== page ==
If your credit score has dropped significantly and is still plummeting, you can arrest that by paying off your debts quickly and start rebuilding your credit soon after.
How to Save and Pay Off Debts Simultaneously
In some cases, you may not have to save money or pay off your debts; you may be able to do both at roughly the same time and take charge of your finances. Here’s how.
Pay Off Debts Using the Snowball Method
The snowball method of debt payments involves paying off the smallest debts under your name entirely as soon as possible. Then, once those debts are done, move on to the next highest obligations, then the next highest, and so on until you are debt-free.
In doing this, you’ll pay less money in interest over time and rebuild your credit score simultaneously.
Of course, if you decide not to pay off your debts ASAP, you may wish to invest in life insurance. For example, if you die unexpectedly, some of your debts could transfer to others in your family, like your spouse. A comprehensive life insurance policy that comes with guarantees like death benefits can provide your spouse or other family members with enough cash to pay off your debts and prevent them from being affected by them for years afterward.
Save After Your Debts Are Paid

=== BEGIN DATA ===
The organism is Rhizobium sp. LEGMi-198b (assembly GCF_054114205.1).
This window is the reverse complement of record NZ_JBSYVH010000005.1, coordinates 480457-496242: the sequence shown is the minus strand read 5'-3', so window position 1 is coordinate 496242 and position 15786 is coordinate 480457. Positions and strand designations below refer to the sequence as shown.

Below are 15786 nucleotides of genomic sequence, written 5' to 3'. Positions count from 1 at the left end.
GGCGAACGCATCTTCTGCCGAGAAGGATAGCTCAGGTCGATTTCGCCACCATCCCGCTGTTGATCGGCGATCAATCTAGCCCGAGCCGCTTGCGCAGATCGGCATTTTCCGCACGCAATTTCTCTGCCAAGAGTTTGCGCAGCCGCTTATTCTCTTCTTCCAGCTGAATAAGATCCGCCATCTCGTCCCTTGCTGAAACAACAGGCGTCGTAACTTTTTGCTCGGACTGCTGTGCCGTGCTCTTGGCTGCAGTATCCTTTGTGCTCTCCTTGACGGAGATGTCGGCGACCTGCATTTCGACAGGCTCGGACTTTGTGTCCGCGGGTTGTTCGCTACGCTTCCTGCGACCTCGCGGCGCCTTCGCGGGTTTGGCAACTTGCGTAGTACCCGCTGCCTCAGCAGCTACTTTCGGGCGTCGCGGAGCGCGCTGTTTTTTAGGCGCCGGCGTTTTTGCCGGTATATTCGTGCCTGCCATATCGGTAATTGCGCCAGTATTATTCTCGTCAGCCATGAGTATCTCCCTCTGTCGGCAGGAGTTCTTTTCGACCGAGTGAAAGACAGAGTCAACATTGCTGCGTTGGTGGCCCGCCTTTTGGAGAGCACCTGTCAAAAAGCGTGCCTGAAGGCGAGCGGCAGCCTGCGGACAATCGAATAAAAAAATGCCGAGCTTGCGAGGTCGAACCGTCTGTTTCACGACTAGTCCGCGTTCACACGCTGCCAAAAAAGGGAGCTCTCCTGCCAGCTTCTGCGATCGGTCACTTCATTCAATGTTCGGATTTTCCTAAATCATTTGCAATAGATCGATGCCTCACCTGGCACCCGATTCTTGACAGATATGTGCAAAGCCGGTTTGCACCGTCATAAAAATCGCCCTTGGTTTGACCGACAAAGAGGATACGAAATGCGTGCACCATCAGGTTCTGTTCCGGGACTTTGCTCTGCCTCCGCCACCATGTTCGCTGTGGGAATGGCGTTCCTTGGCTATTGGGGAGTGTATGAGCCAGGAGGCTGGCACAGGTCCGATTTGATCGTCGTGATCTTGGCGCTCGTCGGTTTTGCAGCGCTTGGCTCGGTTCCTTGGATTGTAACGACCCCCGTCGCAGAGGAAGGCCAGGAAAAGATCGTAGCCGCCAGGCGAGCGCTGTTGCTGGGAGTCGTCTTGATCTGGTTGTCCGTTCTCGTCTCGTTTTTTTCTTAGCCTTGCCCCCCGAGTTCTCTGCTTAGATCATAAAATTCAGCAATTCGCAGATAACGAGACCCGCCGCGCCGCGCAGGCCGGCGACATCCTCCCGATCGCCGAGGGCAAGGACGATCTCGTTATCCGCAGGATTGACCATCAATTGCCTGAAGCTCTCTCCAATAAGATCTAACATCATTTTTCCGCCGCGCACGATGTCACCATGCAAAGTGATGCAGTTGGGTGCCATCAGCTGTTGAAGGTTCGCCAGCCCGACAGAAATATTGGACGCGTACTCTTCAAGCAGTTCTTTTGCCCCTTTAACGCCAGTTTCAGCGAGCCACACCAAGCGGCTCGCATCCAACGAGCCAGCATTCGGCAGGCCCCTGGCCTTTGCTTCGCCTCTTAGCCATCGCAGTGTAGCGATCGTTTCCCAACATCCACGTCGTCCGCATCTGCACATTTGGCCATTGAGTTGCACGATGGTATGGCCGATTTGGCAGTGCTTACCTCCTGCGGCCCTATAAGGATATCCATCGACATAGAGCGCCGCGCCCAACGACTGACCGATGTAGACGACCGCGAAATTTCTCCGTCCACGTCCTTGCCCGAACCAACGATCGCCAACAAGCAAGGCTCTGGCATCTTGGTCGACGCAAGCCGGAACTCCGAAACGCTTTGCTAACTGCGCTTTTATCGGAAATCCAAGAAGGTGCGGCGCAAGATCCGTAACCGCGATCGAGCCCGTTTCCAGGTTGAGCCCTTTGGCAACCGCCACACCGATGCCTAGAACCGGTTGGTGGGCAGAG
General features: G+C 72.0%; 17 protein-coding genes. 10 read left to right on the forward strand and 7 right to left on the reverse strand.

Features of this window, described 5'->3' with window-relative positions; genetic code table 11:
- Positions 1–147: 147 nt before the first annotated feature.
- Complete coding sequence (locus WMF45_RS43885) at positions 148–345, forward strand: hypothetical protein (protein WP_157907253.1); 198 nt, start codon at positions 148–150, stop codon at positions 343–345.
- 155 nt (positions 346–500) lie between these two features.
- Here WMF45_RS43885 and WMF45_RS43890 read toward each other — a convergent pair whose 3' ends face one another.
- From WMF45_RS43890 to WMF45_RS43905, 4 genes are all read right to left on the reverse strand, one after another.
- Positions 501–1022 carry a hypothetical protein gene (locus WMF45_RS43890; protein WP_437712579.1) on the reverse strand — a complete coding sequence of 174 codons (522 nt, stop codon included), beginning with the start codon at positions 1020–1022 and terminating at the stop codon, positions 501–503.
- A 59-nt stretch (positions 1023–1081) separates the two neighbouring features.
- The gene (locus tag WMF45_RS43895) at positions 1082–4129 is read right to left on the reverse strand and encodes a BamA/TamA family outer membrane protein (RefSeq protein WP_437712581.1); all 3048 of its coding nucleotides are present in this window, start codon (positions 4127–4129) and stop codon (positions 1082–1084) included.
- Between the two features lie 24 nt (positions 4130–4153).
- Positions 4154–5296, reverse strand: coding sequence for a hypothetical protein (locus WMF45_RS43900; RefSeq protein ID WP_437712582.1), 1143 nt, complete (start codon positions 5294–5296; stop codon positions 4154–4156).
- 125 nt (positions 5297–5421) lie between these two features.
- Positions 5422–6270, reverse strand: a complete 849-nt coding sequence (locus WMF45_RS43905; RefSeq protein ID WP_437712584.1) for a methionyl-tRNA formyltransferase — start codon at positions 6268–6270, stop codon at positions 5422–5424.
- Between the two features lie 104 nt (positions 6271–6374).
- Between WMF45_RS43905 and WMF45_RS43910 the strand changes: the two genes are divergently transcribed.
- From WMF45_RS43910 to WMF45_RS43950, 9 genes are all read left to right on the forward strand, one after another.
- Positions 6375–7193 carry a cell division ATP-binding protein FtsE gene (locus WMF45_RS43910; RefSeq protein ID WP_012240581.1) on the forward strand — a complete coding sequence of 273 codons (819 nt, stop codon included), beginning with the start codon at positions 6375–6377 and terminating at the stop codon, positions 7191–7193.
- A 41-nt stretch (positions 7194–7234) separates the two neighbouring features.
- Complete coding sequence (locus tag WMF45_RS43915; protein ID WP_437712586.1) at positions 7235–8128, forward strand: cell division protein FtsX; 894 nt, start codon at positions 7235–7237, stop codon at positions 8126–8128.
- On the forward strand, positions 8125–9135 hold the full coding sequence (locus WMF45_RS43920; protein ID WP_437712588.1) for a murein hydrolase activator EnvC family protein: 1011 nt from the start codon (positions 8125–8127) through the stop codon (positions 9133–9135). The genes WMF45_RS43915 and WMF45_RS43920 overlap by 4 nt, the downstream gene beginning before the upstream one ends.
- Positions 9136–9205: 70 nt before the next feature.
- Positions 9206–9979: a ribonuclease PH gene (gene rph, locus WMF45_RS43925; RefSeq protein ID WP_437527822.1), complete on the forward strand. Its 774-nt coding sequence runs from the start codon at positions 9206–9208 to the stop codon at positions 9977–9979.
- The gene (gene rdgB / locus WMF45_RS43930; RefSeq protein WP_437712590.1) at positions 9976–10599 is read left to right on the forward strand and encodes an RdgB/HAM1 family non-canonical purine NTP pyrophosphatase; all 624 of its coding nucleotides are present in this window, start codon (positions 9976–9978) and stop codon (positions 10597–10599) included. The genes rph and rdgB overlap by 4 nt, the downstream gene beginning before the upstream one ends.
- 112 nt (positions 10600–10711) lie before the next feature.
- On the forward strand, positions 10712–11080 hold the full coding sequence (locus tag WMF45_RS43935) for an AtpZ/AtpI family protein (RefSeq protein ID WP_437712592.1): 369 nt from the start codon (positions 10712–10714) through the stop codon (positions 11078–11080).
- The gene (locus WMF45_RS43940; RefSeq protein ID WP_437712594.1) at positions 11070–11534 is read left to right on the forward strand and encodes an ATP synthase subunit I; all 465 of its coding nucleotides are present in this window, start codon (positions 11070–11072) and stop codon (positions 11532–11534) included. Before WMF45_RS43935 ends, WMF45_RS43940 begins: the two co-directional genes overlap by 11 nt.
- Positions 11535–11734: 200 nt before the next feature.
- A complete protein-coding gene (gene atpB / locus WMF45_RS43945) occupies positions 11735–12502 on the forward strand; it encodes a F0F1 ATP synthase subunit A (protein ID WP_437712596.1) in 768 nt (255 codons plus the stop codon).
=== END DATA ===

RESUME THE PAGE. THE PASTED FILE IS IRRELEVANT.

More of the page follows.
Once your debts are cleared, you can then start saving aggressively again. Any money you would have funneled toward your debts can be placed in a savings account, in your 401(k), or otherwise saved for future financial goals.
How Much Should You Save?
Although saving any amount of money is a good idea, many experts recommend that you should build up your emergency fund, so it’s enough for between three and six months’ worth of your expenses. To build up enough cash for that, stash it in a savings account, and you’ll be reasonably safe in the event of another significant economic disruption like the COVID-19 pandemic.
Make an Emergency Fund
For starters, make an emergency fund of at least a few hundred dollars by saving aggressively for the first few weeks or months of your plan. Once you have this emergency fund in place, you can move on to the next step. You can use an emergency fund calculator to calculate funds for an appropriate amount of emergency savings based on your income, bill payments, and more.
Ultimately, saving money and paying off your debts are both wise decisions—you should be proud of yourself for considering both of them rather than wasting any extra money you have.
With the right plan and some self-reflection, you can determine whether it’s smarter to pay off your debts first, save money until you have a small nest egg in a savings account, or do both at the same time, depending on how much money you have to work with.
By Kiara Taylor
The Epoch Times Copyright © 2022 The views and opinions expressed are those of the authors. They are meant for general informational purposes only and should not be construed or interpreted as a recommendation or solicitation. The Epoch Times does not provide investment, tax, legal, financial planning, estate planning, or any other personal finance advice. The Epoch Times holds no liability for the accuracy or timeliness of the information provided.